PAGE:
Commenting on the Registrar General Annual Report 2015, released today, the Commissioner has expressed her continuing concern that the number of young people who have taken their own lives remains too high, and that the number of young people, particularly under 16’s, who have self harmed is rising sharply. She urges Government to invest in and prioritise the emotional wellbeing of children and young people here.
Koulla Yiasouma, NI Commissioner for Children and Young People said,
“Behind every suicide statistic is a tragic loss of a life and devastated families and friends.
“Suicide is a highly complex issue to which there are no easy solutions. The legacy of the conflict and high levels of deprivation and mental ill-health create a uniquely challenging set of circumstances for Northern Ireland.
“I have been reassured that our children and young people’s mental health and well-being is on the agenda for the Executive Committee and look forward to seeing how the imminent Protect Life Strategy will deal with this issue . I have also seen firsthand, high quality services with dedicated health professionals working day in and day out with children and young people who have mental health needs.
“However, these recent suicide statistics and the broader emotional and mental health needs of our young people, show that the Northern Ireland Government must, as a matter of urgency, prioritise our children and young people’s mental health and refocus budget to this area of need.”
The Commissioner draws attention to the recent examination of Government by the Committee on the Rights of the Child,
“The UN Committee on the Rights of the Child has recently examined the UK’s performance against its commitments under the UN Convention on the Rights of the Child.
“The committee highlighted the need for ‘rigorous’ investment in child and adolescent mental health services which reflected the issues they hear, particularly from young people.”
The Commissioner explains that addressing suicide is not just a health matter,
“Every Government department, and their agencies, have a vital role in addressing the root causes of poor mental health in children and young people. Education, in particular, has an important role in promoting emotional and mental wellbeing and identifying need.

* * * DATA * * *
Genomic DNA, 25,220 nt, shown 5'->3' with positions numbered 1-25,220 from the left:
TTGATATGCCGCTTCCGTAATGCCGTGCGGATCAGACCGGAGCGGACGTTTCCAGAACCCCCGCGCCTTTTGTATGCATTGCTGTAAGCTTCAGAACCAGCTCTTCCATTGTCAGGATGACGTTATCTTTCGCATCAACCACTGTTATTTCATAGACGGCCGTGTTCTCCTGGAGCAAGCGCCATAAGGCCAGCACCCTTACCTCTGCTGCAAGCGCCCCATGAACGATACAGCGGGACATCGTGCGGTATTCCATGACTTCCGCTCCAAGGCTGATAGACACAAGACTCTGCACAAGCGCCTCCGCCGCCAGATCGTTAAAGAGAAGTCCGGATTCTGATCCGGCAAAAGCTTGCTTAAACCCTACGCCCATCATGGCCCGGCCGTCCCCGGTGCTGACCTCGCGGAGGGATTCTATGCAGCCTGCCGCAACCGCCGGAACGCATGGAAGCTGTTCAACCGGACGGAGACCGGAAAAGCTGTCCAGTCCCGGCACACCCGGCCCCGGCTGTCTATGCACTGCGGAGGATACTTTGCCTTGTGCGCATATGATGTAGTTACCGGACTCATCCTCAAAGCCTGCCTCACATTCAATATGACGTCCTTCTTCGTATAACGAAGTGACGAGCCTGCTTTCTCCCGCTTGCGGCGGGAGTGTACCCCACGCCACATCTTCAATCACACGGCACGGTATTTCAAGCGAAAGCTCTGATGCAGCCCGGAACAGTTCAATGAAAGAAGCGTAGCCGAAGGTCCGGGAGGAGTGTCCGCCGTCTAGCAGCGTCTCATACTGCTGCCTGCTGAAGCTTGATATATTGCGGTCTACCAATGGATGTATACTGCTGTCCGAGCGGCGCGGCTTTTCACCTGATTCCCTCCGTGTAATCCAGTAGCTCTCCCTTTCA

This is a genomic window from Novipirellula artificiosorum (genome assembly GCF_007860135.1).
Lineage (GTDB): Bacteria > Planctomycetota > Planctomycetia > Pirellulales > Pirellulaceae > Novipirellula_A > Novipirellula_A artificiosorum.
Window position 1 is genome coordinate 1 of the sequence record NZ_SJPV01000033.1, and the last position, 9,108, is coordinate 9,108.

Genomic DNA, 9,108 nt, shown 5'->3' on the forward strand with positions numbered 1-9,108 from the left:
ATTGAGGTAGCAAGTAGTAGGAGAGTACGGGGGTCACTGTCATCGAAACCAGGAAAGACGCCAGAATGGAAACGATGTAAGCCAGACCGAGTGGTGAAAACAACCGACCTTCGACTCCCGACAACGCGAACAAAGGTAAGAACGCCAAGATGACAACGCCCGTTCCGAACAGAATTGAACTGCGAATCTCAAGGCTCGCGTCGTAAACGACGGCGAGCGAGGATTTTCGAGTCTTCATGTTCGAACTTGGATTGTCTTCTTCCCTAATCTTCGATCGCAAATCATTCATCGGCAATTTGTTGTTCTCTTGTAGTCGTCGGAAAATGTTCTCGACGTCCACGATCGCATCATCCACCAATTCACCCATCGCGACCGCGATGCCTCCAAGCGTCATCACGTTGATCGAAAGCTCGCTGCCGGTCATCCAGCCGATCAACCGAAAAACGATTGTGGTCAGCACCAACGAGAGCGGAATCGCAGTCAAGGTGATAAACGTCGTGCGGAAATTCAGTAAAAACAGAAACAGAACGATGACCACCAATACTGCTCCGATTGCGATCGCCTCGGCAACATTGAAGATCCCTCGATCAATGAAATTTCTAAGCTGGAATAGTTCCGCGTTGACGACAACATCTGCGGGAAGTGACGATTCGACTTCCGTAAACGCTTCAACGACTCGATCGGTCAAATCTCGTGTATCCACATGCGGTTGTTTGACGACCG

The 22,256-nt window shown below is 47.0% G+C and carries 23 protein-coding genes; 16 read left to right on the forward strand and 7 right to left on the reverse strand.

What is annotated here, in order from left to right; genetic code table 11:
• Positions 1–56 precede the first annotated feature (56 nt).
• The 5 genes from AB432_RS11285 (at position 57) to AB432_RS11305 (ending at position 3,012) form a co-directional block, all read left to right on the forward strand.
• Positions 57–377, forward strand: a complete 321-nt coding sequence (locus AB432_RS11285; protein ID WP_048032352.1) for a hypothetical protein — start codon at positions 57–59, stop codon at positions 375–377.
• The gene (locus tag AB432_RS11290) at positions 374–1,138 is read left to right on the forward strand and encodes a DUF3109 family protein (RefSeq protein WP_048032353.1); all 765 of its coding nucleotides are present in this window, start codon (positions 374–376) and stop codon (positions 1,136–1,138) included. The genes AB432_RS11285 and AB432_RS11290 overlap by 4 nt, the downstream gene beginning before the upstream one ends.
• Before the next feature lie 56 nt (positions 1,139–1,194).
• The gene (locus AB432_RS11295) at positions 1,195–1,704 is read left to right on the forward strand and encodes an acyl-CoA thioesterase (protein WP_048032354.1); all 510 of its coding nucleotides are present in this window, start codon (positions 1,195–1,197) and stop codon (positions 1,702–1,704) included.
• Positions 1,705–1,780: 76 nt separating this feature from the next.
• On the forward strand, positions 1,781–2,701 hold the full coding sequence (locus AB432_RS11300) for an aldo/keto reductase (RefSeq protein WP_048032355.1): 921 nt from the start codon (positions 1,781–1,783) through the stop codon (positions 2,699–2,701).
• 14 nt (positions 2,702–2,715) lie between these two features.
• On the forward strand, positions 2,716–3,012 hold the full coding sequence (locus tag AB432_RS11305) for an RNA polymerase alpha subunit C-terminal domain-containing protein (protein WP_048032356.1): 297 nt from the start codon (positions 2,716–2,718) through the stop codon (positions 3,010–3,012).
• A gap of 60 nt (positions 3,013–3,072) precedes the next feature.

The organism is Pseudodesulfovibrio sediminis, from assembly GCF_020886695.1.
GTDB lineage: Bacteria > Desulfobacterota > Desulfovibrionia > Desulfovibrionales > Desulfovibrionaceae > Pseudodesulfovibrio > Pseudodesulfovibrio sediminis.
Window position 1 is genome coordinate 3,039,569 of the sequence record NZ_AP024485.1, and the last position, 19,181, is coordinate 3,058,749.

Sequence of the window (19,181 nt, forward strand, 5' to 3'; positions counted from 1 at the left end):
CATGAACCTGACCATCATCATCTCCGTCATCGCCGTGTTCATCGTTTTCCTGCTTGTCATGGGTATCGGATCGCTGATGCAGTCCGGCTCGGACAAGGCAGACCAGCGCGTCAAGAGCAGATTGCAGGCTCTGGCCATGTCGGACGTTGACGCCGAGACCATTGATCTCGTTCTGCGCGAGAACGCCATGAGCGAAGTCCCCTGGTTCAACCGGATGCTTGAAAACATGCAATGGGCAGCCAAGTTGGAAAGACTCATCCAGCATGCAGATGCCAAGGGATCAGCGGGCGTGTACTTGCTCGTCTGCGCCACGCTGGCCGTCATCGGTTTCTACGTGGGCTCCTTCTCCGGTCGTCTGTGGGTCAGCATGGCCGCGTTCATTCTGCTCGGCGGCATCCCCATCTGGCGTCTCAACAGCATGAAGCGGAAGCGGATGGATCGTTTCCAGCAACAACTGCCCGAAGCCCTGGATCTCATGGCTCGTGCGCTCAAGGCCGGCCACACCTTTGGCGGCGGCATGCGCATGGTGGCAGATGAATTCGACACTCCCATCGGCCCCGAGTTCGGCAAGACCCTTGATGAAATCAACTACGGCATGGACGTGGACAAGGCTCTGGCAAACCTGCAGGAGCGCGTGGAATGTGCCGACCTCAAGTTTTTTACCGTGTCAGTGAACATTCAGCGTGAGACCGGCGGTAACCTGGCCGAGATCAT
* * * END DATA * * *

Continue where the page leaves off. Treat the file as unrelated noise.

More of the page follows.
“Frontline crisis services are vital, but these must be complemented with earlier intervention to improve young people’s emotional resilience, and prevent them from becoming suicidal.
“Mental health services, from prevention through to crisis support, needs urgent investment.
“During my term in office I aim to make sure that young people’s mental health becomes a greater priority for government.”
Notes to Editors
For more information please contact Patrice Morris Communications Officer at firstname.lastname@example.org or 028 9031 1616, mobile - 07917 544 177.
- Between 2014 and 2015 registered suicides increased from 268 to 318 and figures for 0-19’s decreased from 18 to 17. http://www.nisra.gov.uk/demography/default.asp22.htm (There is a period of time between when a suicide occurs and when the death is registered, therefore a number of suicide deaths registered in any year may have occurred in earlier years.)
- Between 2012/13 and 2013/14 there was a 14% increase in under 16’s presenting to A&E due to self harm http://www.publichealth.hscni.net/publications/northern-ireland-registry-self-harm-annual-report-201314
- On average there is 10 years between young people displaying first symptoms and getting help, even though half of all mental health problems have become established by the age of 14. Khan, L. (2016) Missed opportunities: A review of recent evidence onto children and young people’s mental health https://www.centreformentalhealth.org.uk/missed-opportunities and DoH (2015) Future in mind: promoting, protecting, and improving our children and young people’s mental health and well being https://www.england.nhs.uk/2015/03/martin-mcshane-14/
- NICCY published a report in 2012 called ‘Still Vulnerable: The Impact of Early Childhood Experiences on Adolescent Suicide and Accidental Death’. This outlines how exposure to problems in early childhood is linked to poor outcomes in later years, including suicide in adolescence.
- The Committee on the Rights of the Child, has recently examined the UK State Party against its commitments under the United Nations Convention on the Rights of the Child, and made a robust statement regarding the need for rigorous investment in child and adolescent mental health services. http://www.niccy.org/media/2476/uncrc-concluding-observations-and-recommendations-9-june-2016.pdf
- The ongoing lack of parity in funding between physical and mental health was also recently criticised by the UN Committee on Economic, Social and Cultural Rights in their examination of the UK government and devolved administrations.
Signposting to Services
If you are worried about yourself, a friend, or family member, please talk to someone. Contact ChildLine online or on 0800 1111. ChildLine is open 24 hours a day.
Parents Support Helpline parentingni.org: 0808 8010 722 - free and confidential service for support and guidance about any parenting issue.
Reporting on this Issue
Certain types of suicide reporting are particularly harmful and can act as a catalyst to influence the behaviour of people who are already vulnerable. This press release has been written using guidance from:
- The Irish Association of Suicidology - Media Guidelines for Reporting Suicide
- The British Association for the Study and Prevention of Child Abuse and Neglect
- (BAPSCAN) - Guidance for Media Reporting on Child Abuse and Neglect